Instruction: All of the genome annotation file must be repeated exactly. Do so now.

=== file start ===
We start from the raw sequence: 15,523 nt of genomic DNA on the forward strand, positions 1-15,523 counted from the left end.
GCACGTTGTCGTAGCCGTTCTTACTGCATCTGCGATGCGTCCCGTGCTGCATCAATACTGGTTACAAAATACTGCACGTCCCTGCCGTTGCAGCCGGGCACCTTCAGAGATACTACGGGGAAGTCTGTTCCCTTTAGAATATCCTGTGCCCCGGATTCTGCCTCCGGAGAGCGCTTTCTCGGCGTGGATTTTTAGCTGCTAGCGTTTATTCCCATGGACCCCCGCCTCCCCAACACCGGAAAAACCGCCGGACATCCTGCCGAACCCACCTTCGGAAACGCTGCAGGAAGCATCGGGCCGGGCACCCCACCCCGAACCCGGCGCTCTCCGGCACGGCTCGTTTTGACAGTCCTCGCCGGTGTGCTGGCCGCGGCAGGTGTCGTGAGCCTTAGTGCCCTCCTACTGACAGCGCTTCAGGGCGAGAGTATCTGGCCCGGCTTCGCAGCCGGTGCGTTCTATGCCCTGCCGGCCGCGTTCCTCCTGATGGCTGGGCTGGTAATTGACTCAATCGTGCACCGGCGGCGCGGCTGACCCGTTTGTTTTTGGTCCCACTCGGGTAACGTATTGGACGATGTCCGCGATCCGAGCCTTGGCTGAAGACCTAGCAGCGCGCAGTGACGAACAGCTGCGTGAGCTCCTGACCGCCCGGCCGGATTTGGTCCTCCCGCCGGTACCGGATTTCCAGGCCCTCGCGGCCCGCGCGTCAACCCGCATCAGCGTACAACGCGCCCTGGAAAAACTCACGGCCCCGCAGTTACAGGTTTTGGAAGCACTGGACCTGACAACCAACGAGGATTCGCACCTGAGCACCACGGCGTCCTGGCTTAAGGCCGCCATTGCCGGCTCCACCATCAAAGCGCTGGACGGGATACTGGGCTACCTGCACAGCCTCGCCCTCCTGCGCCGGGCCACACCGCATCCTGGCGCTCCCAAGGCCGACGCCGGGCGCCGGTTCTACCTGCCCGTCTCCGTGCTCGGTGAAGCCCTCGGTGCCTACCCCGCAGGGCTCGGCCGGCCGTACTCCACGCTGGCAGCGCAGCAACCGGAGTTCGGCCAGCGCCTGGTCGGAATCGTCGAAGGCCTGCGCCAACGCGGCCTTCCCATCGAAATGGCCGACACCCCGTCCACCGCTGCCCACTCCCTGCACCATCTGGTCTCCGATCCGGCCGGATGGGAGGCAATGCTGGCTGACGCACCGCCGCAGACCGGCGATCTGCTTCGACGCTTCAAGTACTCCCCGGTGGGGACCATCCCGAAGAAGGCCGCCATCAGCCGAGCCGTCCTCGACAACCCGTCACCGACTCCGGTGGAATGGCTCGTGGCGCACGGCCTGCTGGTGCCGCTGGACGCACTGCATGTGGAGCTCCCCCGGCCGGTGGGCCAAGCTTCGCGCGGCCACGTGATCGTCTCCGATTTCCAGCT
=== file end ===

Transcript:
We start from the raw sequence: 15,523 nt of genomic DNA on the forward strand, positions 1-15,523 counted from the left end.
GCACGTTGTCGTAGCCGTTCTTACTGCATCTGCGATGCGTCCCGTGCTGCATCAATACTGGTTACAAAATACTGCACGTCCCTGCCGTTGCAGCCGGGCACCTTCAGAGATACTACGGGGAAGTCTGTTCCCTTTAGAATATCCTGTGCCCCGGATTCTGCCTCCGGAGAGCGCTTTCTCGGCGTGGATTTTTAGCTGCTAGCGTTTATTCCCATGGACCCCCGCCTCCCCAACACCGGAAAAACCGCCGGACATCCTGCCGAACCCACCTTCGGAAACGCTGCAGGAAGCATCGGGCCGGGCACCCCACCCCGAACCCGGCGCTCTCCGGCACGGCTCGTTTTGACAGTCCTCGCCGGTGTGCTGGCCGCGGCAGGTGTCGTGAGCCTTAGTGCCCTCCTACTGACAGCGCTTCAGGGCGAGAGTATCTGGCCCGGCTTCGCAGCCGGTGCGTTCTATGCCCTGCCGGCCGCGTTCCTCCTGATGGCTGGGCTGGTAATTGACTCAATCGTGCACCGGCGGCGCGGCTGACCCGTTTGTTTTTGGTCCCACTCGGGTAACGTATTGGACGATGTCCGCGATCCGAGCCTTGGCTGAAGACCTAGCAGCGCGCAGTGACGAACAGCTGCGTGAGCTCCTGACCGCCCGGCCGGATTTGGTCCTCCCGCCGGTACCGGATTTCCAGGCCCTCGCGGCCCGCGCGTCAACCCGCATCAGCGTACAACGCGCCCTGGAAAAACTCACGGCCCCGCAGTTACAGGTTTTGGAAGCACTGGACCTGACAACCAACGAGGATTCGCACCTGAGCACCACGGCGTCCTGGCTTAAGGCCGCCATTGCCGGCTCCACCATCAAAGCGCTGGACGGGATACTGGGCTACCTGCACAGCCTCGCCCTCCTGCGCCGGGCCACACCGCATCCTGGCGCTCCCAAGGCCGACGCCGGGCGCCGGTTCTACCTGCCCGTCTCCGTGCTCGGTGAAGCCCTCGGTGCCTACCCCGCAGGGCTCGGCCGGCCGTACTCCACGCTGGCAGCGCAGCAACCGGAGTTCGGCCAGCGCCTGGTCGGAATCGTCGAAGGCCTGCGCCAACGCGGCCTTCCCATCGAAATGGCCGACACCCCGTCCACCGCTGCCCACTCCCTGCACCATCTGGTCTCCGATCCGGCCGGATGGGAGGCAATGCTGGCTGACGCACCGCCGCAGACCGGCGATCTGCTTCGACGCTTCAAGTACTCCCCGGTGGGGACCATCCCGAAGAAGGCCGCCATCAGCCGAGCCGTCCTCGACAACCCGTCACCGACTCCGGTGGAATGGCTCGTGGCGCACGGCCTGCTGGTGCCGCTGGACGCACTGCATGTGGAGCTCCCCCGGCCGGTGGGCCAAGCTTCGCGCGGCCACGTGATCGTCTCCGATTTCCAGCT